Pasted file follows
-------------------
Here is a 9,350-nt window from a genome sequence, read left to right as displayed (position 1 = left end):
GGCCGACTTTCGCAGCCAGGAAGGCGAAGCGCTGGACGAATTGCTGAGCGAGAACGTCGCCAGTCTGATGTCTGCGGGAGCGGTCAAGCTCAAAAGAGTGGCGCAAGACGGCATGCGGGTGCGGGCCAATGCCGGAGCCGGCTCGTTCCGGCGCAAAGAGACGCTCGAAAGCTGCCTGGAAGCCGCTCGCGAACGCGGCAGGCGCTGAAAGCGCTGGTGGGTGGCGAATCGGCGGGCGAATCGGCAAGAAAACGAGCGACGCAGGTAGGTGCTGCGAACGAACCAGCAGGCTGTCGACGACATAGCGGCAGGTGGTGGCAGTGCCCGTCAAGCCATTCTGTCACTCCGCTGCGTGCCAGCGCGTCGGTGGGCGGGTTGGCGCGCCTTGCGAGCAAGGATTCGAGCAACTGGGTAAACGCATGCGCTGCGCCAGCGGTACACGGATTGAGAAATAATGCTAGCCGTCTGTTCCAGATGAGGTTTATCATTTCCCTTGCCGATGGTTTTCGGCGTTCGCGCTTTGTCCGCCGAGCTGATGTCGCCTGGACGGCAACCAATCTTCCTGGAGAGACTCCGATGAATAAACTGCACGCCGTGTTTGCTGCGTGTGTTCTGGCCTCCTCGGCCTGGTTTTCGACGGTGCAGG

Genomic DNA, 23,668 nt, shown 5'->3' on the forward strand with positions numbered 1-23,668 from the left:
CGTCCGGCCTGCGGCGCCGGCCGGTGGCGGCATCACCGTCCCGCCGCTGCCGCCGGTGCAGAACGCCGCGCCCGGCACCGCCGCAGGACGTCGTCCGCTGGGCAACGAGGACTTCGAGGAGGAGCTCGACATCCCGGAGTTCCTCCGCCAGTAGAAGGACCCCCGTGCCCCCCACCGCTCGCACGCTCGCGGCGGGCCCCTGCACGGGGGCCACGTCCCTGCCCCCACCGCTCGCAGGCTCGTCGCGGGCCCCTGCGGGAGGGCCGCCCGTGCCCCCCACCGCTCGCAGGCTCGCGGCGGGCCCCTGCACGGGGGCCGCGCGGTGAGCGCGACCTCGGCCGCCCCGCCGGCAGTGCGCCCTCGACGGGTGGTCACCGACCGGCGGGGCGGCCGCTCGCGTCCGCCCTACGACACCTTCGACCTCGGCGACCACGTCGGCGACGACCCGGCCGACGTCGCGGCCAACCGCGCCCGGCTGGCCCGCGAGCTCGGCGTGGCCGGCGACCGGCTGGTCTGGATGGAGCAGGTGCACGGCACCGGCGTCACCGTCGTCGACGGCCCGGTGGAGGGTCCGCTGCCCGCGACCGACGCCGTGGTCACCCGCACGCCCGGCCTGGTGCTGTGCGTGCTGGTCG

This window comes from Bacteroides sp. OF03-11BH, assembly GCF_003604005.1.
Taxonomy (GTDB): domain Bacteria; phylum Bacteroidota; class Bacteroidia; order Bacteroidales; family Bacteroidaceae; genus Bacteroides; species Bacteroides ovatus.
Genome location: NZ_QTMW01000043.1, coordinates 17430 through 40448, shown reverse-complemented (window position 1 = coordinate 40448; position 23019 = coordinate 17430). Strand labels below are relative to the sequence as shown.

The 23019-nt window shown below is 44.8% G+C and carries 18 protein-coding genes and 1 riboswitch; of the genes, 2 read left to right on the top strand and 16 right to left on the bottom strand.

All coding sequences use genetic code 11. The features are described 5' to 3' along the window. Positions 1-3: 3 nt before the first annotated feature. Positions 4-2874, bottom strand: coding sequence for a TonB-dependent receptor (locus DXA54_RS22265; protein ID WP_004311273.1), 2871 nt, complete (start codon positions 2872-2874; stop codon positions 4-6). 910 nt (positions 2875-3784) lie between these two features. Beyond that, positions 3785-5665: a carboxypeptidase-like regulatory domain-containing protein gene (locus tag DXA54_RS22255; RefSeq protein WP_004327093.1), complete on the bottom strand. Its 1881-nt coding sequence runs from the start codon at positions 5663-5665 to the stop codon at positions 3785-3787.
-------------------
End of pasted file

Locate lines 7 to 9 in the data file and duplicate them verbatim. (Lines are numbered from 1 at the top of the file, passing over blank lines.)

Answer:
Genome location: NZ_QTMW01000043.1, coordinates 17430 through 40448, shown reverse-complemented (window position 1 = coordinate 40448; position 23019 = coordinate 17430). Strand labels below are relative to the sequence as shown.

The 23019-nt window shown below is 44.8% G+C and carries 18 protein-coding genes and 1 riboswitch; of the genes, 2 read left to right on the top strand and 16 right to left on the bottom strand.

All coding sequences use genetic code 11. The features are described 5' to 3' along the window. Positions 1-3: 3 nt before the first annotated feature. Positions 4-2874, bottom strand: coding sequence for a TonB-dependent receptor (locus DXA54_RS22265; protein ID WP_004311273.1), 2871 nt, complete (start codon positions 2872-2874; stop codon positions 4-6). 910 nt (positions 2875-3784) lie between these two features. Beyond that, positions 3785-5665: a carboxypeptidase-like regulatory domain-containing protein gene (locus tag DXA54_RS22255; RefSeq protein WP_004327093.1), complete on the bottom strand. Its 1881-nt coding sequence runs from the start codon at positions 5663-5665 to the stop codon at positions 3785-3787.